blended learning

Blended Learning – How microlearning helps make it better

Blended learning is becoming an increasingly popular teaching and training methodology within classrooms and business training environments alike. The same can be said for microlearning, but how can these two effective learning practices coexist and enhance each other?  

What is Blended Learning 

Blended learning is when knowledge transfer encompasses a combination of offline and online learning with an element of self-directed learning. Clifford Maxwell adds that it, “Has its roots in online learning and represents a fundamental shift in instruction that has the potential to optimize for the individual student in ways that traditional instruction never could.” It can be formal and non formal.  

At EdApp, our instructional designers work with L&D professionals within many organisations. One of the key ways in which microlearning is embraced as part of a blended learning strategy is through reinforcement and the embedding of knowledge. It’s not hard to see why.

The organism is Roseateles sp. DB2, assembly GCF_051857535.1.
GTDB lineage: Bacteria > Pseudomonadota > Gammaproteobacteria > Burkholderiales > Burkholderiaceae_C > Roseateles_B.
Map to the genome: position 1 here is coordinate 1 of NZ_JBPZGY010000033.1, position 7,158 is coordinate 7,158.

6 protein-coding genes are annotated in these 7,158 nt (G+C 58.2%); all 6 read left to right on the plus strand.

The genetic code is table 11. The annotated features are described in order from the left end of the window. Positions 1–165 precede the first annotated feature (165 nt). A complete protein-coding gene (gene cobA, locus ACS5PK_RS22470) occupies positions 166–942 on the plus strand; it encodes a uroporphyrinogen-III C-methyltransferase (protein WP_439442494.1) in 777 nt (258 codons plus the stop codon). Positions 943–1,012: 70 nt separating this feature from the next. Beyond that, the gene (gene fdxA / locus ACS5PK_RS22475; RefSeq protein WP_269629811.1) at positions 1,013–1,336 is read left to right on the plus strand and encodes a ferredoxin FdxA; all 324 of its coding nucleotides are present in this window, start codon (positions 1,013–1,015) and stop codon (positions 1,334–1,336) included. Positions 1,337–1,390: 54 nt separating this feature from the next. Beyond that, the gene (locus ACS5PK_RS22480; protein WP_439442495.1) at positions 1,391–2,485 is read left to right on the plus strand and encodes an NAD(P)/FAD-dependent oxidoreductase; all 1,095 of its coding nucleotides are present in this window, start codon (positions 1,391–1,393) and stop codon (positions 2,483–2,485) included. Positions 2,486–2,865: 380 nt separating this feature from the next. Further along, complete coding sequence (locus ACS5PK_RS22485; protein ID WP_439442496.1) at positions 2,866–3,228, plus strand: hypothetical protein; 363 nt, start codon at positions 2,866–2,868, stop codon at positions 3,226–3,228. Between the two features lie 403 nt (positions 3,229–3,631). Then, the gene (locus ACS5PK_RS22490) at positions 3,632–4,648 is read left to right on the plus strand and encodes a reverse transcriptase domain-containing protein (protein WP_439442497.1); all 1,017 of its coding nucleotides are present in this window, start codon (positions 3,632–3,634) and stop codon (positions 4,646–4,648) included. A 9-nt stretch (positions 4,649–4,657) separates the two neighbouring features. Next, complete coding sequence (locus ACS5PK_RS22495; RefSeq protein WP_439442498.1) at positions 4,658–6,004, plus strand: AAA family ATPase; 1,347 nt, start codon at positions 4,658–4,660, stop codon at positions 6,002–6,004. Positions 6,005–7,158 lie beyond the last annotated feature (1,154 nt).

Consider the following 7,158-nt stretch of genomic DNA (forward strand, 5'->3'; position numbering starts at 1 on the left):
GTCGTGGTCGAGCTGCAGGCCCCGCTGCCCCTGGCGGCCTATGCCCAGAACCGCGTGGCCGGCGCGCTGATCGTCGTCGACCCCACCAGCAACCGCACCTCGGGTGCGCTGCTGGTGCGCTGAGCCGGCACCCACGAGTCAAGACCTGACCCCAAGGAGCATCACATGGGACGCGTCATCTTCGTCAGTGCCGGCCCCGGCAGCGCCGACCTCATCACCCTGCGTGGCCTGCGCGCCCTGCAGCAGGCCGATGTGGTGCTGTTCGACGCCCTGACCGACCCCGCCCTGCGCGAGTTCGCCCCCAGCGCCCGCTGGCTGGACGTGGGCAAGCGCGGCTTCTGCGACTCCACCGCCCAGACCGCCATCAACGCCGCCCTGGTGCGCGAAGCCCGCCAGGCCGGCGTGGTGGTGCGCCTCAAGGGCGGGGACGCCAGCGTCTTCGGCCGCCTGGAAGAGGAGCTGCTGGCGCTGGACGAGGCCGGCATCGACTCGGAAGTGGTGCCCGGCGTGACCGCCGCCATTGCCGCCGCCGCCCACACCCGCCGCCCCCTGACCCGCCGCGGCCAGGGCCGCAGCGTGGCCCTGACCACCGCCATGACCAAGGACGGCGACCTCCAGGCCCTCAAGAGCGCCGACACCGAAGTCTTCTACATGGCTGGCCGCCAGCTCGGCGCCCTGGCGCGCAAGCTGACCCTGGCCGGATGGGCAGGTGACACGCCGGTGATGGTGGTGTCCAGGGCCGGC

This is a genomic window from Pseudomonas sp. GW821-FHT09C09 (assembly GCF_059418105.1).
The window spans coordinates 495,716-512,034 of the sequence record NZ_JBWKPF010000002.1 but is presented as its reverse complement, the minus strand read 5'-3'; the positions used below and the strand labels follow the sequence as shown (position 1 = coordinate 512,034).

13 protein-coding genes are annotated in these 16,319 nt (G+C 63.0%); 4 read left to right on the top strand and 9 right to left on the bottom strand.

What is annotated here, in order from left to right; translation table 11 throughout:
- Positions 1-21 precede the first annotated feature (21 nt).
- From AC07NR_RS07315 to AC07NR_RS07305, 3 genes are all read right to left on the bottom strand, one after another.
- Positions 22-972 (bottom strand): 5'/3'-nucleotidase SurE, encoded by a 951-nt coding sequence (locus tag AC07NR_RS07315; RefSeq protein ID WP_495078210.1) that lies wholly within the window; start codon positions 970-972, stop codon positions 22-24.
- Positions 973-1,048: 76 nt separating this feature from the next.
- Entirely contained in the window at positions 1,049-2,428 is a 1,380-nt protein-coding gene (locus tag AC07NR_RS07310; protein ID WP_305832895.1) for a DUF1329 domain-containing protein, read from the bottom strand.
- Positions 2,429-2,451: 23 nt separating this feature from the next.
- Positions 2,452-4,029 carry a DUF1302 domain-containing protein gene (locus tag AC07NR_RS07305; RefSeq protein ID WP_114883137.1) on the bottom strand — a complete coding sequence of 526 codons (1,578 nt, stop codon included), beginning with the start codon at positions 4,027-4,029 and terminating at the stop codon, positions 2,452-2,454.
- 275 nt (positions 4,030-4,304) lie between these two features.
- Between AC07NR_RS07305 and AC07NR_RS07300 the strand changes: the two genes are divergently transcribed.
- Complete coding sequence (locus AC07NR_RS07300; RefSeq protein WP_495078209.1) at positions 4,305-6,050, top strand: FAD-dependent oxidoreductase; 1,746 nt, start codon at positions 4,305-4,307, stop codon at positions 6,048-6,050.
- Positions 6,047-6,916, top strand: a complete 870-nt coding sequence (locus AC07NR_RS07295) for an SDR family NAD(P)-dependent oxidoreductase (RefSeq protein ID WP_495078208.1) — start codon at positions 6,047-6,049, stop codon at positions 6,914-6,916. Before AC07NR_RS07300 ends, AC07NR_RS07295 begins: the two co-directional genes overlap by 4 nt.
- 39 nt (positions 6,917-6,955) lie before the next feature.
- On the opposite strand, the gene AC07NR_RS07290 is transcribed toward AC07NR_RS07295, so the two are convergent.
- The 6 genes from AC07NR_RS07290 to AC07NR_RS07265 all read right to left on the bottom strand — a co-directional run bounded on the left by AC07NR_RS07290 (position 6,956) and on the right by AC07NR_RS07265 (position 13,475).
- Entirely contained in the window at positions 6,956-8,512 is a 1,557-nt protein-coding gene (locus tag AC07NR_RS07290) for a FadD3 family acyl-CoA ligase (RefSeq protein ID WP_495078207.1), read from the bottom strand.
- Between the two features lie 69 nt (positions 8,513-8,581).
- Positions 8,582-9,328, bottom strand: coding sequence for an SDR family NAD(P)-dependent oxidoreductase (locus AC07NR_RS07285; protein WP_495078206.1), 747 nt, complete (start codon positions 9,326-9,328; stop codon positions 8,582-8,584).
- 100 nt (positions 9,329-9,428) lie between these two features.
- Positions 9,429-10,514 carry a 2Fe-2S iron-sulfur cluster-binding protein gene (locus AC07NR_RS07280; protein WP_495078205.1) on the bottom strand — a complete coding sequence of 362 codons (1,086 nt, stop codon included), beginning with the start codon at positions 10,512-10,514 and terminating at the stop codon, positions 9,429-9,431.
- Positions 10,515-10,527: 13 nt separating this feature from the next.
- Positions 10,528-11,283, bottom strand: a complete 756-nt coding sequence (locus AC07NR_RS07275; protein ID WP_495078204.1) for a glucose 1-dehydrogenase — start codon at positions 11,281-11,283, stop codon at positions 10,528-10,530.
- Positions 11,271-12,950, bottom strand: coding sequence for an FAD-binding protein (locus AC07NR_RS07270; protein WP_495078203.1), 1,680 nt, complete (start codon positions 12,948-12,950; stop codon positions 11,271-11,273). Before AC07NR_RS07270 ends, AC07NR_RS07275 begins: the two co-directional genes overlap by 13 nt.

Traditional transmissive learning is acknowledged to be less effective than other, more-modern learning methods – sitting face-to-face with a teacher (or sitting down in front of a long, boring eLearning course) runs a great risk of knowledge going in through one ear and out of the other. Microlearning, on the other hand, sees topics delivered in easily-digestible, bite-sized chunks. When a learner only has to remember around four pieces of new information, there is a much greater likelihood that knowledge will transfer from short-term to long-term memory. Consequently, microlearning becomes an effective tool within the blended learning toolbox.

Issues with implementing blended learning in the real world 

The reality of company training is that many organisations are tied into various training methodologies (whether through hefty investment, existing training infrastructure or operational realities) that makes a total L&D overhaul (and blended learning implementation) impractical. Consequently, traditional rote learning is unavoidable. However, microlearning’s propensity to reinforce key messages after initial training has taken place, is a welcome boon to trainers and teachers as it can work alongside or over the top of existing practices. It can even be supplied on a just in time training basis.  

If you want to see how microlearning can enhance your blended learning strategy, email Ed Microlearning or try it for free by signing-up here or in the box below. 

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